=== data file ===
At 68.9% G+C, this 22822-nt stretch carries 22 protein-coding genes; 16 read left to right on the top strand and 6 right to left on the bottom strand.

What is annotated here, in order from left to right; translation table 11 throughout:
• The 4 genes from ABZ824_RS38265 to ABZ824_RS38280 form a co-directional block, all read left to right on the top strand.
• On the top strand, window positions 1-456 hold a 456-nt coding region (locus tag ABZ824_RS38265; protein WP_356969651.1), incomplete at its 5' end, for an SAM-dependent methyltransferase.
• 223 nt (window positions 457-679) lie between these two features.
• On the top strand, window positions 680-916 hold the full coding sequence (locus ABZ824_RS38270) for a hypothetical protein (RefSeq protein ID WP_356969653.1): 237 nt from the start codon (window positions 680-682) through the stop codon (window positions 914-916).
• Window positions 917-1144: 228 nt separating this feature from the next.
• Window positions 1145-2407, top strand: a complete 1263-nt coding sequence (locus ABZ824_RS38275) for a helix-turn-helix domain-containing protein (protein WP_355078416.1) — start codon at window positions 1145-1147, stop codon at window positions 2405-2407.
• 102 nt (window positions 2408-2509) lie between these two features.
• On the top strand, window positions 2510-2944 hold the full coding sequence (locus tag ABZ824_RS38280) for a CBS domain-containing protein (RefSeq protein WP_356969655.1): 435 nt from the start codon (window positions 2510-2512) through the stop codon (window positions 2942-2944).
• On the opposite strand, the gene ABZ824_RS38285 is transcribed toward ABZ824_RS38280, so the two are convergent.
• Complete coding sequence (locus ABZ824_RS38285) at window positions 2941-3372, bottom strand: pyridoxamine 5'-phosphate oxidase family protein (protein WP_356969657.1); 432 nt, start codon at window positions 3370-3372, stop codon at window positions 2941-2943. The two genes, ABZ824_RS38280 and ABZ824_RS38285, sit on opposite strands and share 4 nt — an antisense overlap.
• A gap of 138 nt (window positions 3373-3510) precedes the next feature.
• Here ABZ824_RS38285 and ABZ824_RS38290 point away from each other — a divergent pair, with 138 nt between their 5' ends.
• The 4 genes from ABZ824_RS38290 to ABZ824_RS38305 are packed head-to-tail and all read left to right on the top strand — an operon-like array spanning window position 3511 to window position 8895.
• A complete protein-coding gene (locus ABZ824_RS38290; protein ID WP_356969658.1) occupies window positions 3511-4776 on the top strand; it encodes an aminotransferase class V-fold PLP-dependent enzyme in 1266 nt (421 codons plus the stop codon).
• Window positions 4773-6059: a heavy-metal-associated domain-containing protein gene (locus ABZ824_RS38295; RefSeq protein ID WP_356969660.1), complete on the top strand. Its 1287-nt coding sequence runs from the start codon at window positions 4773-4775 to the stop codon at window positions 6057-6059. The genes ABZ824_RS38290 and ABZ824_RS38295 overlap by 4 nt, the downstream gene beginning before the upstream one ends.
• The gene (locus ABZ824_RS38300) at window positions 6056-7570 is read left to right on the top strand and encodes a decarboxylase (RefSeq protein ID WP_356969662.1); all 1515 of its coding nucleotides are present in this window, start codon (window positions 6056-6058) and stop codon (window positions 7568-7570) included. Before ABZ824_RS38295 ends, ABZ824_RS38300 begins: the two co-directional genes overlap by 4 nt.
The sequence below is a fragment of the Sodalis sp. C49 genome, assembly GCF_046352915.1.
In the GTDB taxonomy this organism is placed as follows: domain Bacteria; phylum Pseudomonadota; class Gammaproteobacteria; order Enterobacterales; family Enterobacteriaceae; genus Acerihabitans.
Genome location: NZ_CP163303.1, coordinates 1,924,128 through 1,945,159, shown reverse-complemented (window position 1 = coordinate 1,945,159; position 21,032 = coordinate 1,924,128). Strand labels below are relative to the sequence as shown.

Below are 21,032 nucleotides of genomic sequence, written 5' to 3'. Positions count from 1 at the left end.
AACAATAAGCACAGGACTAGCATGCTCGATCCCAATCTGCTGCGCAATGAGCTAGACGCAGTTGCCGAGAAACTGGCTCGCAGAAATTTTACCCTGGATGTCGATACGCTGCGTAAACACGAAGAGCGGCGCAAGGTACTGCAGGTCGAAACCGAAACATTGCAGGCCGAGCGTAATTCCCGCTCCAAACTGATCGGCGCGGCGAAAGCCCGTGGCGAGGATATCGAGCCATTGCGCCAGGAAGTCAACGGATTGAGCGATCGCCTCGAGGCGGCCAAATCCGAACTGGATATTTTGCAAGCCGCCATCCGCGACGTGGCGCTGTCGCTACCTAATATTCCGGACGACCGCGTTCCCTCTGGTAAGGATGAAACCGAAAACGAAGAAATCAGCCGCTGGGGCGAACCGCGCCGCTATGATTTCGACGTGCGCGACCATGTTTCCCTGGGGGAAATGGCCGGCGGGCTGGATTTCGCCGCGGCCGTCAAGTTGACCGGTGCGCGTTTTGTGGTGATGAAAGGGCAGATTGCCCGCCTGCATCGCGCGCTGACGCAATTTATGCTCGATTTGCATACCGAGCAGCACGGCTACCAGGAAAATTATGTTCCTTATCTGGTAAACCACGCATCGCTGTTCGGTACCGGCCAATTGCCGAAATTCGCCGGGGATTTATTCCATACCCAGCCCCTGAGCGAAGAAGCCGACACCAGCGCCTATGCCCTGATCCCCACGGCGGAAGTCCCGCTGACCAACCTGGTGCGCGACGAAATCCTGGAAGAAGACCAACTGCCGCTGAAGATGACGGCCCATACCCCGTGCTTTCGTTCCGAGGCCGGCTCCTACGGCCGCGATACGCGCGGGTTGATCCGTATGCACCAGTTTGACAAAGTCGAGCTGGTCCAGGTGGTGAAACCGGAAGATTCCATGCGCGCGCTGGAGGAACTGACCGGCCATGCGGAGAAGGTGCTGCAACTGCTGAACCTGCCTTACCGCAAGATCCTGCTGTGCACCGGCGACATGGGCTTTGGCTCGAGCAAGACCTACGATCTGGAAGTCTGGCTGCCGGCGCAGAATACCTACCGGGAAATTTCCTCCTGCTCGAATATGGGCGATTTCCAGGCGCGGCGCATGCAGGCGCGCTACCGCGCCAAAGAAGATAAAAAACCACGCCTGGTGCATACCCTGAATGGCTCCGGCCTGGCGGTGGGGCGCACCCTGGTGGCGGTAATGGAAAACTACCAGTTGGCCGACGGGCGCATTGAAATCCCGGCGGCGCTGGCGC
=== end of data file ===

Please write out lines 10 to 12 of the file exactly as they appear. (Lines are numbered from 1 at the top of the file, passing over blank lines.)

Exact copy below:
• On the top strand, window positions 2510-2944 hold the full coding sequence (locus tag ABZ824_RS38280) for a CBS domain-containing protein (RefSeq protein WP_356969655.1): 435 nt from the start codon (window positions 2510-2512) through the stop codon (window positions 2942-2944).
• On the opposite strand, the gene ABZ824_RS38285 is transcribed toward ABZ824_RS38280, so the two are convergent.
• Complete coding sequence (locus ABZ824_RS38285) at window positions 2941-3372, bottom strand: pyridoxamine 5'-phosphate oxidase family protein (protein WP_356969657.1); 432 nt, start codon at window positions 3370-3372, stop codon at window positions 2941-2943. The two genes, ABZ824_RS38280 and ABZ824_RS38285, sit on opposite strands and share 4 nt — an antisense overlap.